You may be told the field op is seven days, then it turns into 10 days. Your deployment was scheduled for six months, and then it winds up being nine. As a professional warfighter we know the mission has priority, the situation changes, and the enemy gets a vote; but there is still an emotional reaction when these changes occur. You can inoculate yourself mentally by expecting things to always take longer than forecasted. An old Marine Master Sergeant I know (a grunt) left for work one morning telling his wife, “I’ll be home sometime between 1630 and October”. There’s a guy who gets it.
You can ease the disappointment to your loved ones by “under promising and over delivering”. An example is the platoon sergeant coming out of the field who expects to be home by 1700 but tells his wife he will be there by 1900. He is not purposefully misleading her; he is forecasting an estimate that factors in uncontrollable variables such as the armory’s site count or the First Sergeant’s last-minute taskers. When he comes home at 1730, everybody is happy. They rejoice with gratitude in the little things. When done habitually for years, this type of practice helps set realistic expectations and a deep mental toughness sets in.
4. Bring your own chow
The basic premise here is preparedness, self-sufficiency, and not expecting someone else to come to your rescue. Yes, the military will feed you and conduct re-supply…eventually. Marine Corps doctrine describes friction as, “that which makes the inherently easy, difficult.” Sometimes there will be friction that delays the re-supply. There will be times when you must perform under duress without a full belly. You can stave off a bit of this discomfort, while sustaining your ability to function by making it a habit to keep a little chow on you. It could be nuts, jerky, one of the many protein bar/meal replacement bars on the market, or what we used to refer to as “an emergency MRE.”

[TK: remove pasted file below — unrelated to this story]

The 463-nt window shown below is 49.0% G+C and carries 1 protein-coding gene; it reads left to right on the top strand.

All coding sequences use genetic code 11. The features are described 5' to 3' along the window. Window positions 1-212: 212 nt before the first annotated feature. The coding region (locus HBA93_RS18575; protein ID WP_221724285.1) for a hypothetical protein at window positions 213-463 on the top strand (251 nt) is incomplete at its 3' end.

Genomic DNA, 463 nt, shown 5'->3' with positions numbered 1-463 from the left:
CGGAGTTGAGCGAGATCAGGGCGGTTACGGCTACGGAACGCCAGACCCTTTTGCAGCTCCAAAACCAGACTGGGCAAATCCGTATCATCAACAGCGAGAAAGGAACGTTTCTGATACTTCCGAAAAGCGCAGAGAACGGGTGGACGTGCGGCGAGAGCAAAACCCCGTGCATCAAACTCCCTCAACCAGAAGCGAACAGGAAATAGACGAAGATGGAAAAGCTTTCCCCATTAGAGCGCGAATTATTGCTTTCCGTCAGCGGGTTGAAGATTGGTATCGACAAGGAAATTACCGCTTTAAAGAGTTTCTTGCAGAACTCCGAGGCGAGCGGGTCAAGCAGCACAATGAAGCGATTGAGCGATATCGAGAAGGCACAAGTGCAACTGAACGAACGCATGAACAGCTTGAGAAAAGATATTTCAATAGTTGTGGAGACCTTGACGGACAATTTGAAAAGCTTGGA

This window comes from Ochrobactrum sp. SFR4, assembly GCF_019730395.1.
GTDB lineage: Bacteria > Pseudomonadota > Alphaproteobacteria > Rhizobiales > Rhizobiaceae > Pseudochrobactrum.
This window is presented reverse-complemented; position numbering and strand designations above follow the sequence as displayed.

An emergency MRE is your least favorite menu option, field stripped and packed away. You can also squirrel away a few components of an MRE such as the First Strike bar (more like Last Strike bar) or the alleged MRE version of jerky called “smoked turkey nuggets”, rumored to be dried ostrich scrotum. Anyway, you get the point. Stow something away to ward off starvation. Ensure it is something you don’t prefer to prevent idle snacking. Again, this approach reinforces the concept that you don’t expect someone else/some organization to solve your basic problems.
5. Don’t be quick to sound ENDEX
The term ENDEX means “end exercise." It is something you hear after a month-long training event. At this point folks are tired, dirty and hungry. The desire for the creature comforts of a shower, a meal, and a good night’s sleep are strong. Before such indulgences can be enjoyed there are numerous tasks to accomplish ranging from ammunition shake-down, weapons maintenance, gear turn-in, and gaining accountability. Troops are advised not to “smell the barn”. It takes sound leadership, developed through years of experience, to keep the troops focused. You can’t drop your pack too early. You must ensure all responsibilities are met before you turn your attention to yourself.
This type of mindset is very helpful in a family after a shopping trip to several grocery stores. As soon as you get home the kids all try to disappear to the bathroom, their bedrooms, or some corner with their nose in the smartphone. Negative! All hands on deck. Bring all the groceries inside, put them away properly, and dispose of the bags/packing together as a team. Once these actions are all complete, they can then be “cut loose to the winds."
So, grunts may be a stubborn, ornery, cocky lot; but they are physically and mentally tough. These are highly desirable attributes to have in combat. They are good attributes to have in “regular” life too. The five things from a grunt’s perspective listed above will help you develop this kind of mental toughness.